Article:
One of the nation’s leading experts on sexual assault prevention and bystander intervention is returning to Tulsa to encourage parents to educate themselves and empower their teens and young adult children about the facts and realities of these still taboo subjects.
John Foubert, who serves as a sexual assault prevention expert for the U.S. Army and a longtime member of the board of the National Center on Sexual Exploitation, is set to speak at 7 p.m. on Feb. 20 at Holland Hall’s Walter Arts Center, 5666 E. 81st St.
The event is open to the public and parents and educators from secondary schools and colleges are encouraged to attend.
“Holland Hall is the only high school I routinely visit. They are very forward thinking about how to address sexual violence,” Foubert said. “I’ve found that most high schools think that there are too many risks to talking about sexual violence — it is perceived as a radioactive topic — along with the other topic in my talk, the harms of pornography. I think one of the reasons this topic is viewed as taboo has to do with the lack of comfort that parents have with these topics being discussed.”
Since 2018, Foubert has been dean of the College of Education at Union University, a liberal arts and private Christian school located in Jackson, Tennessee, and served previously as a professor at Oklahoma State University.
This will be the third time Holland Hall has invited him to put on a day of workshops for students in grades 10-12 and an evening event for parents throughout Tulsa.
His focus during the student training is how to detect the signs of a possible sexual assault and how to react to protect themselves and others rather than remain a disengaged bystander.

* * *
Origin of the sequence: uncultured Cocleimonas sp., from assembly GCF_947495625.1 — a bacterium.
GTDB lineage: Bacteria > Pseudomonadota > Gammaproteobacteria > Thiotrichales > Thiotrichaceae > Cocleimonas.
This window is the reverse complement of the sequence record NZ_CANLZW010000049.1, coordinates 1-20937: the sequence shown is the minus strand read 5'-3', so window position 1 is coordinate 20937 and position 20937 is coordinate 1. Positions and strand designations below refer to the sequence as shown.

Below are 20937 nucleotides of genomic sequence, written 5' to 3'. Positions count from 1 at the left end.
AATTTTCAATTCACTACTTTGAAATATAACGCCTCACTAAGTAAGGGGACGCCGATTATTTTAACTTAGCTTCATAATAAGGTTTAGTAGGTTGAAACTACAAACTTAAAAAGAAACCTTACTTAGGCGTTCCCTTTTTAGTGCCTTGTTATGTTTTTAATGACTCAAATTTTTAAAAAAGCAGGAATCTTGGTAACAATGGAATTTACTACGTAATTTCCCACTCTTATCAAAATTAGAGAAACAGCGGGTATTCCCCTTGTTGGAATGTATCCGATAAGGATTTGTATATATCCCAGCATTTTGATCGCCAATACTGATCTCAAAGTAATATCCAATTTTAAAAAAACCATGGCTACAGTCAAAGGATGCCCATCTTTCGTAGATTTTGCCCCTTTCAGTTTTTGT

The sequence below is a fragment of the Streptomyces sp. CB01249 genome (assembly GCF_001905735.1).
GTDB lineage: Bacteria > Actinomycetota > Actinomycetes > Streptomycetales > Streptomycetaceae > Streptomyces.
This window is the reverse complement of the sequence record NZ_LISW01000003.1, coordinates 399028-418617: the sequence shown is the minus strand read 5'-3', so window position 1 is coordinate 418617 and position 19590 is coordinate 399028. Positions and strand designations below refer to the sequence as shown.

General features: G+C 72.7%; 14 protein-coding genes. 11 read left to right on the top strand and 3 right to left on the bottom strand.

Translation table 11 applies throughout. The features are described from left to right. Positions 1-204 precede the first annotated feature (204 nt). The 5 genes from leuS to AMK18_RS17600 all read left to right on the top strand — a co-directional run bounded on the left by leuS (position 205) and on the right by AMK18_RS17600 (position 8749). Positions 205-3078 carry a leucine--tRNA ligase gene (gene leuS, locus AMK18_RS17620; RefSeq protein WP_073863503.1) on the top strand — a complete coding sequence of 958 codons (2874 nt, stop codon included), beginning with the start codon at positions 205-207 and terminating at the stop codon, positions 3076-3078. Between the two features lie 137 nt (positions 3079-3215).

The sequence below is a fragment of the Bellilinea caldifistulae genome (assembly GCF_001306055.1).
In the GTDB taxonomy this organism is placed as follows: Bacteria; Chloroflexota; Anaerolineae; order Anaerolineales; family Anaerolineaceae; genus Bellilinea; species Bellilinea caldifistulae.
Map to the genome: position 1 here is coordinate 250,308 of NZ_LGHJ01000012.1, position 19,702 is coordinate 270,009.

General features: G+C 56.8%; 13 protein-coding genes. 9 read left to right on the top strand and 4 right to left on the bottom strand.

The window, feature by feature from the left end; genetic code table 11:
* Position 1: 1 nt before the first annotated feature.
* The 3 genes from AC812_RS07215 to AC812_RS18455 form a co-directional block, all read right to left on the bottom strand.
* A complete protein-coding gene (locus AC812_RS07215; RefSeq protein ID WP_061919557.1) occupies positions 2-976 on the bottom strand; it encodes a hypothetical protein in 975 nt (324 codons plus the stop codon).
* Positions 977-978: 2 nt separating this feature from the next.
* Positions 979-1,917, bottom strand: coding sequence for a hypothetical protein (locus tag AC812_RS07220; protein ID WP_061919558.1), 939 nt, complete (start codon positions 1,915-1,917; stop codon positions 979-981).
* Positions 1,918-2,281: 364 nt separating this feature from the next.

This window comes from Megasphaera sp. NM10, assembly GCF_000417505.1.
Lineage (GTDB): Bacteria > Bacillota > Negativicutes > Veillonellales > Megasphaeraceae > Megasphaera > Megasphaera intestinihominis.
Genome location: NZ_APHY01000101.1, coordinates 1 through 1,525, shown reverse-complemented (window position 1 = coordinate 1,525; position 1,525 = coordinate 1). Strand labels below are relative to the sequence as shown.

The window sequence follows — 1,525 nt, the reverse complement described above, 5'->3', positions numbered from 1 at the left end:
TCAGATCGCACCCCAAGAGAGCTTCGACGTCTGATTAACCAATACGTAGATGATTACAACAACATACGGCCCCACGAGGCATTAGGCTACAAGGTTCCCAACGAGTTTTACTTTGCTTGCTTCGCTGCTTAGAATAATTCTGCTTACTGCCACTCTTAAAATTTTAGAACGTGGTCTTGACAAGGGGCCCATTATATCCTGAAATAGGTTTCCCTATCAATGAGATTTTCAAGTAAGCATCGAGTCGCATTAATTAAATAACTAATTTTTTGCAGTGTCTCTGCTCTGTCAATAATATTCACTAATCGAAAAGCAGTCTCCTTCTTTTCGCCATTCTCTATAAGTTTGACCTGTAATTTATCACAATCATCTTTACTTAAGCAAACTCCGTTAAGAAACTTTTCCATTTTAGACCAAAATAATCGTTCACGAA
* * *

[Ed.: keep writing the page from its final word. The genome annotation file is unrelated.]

Foubert’s aim in speaking to parents is to arm them with the information, statistics and resources about sexual assault they need to have important conversations at home.
He also discusses how parents can help their kids avoid pornography to promote their physical and mental health and prepare them for when they inevitably do encounter pornography.
In his experience, far too few high schools take on the subject matter of sexual assault and the dangers of pornography even though it is a critical juncture before teens reach college age, when the incidence of sexual assault is highest.
Frances Fondren-Bales, head of Upper School at Holland Hall, is particularly concerned with educating students before they leave high school.
“Yes, many people think of this topic as taboo. I do not. I think that sexual assault prevention is something that we must incorporate into our curriculum at college-prep schools,” said Fondren-Bales. “While the topic is challenging to discuss, I believe that it is more important to have those difficult conversations in order to empower our students to be better prepared for the world around them.”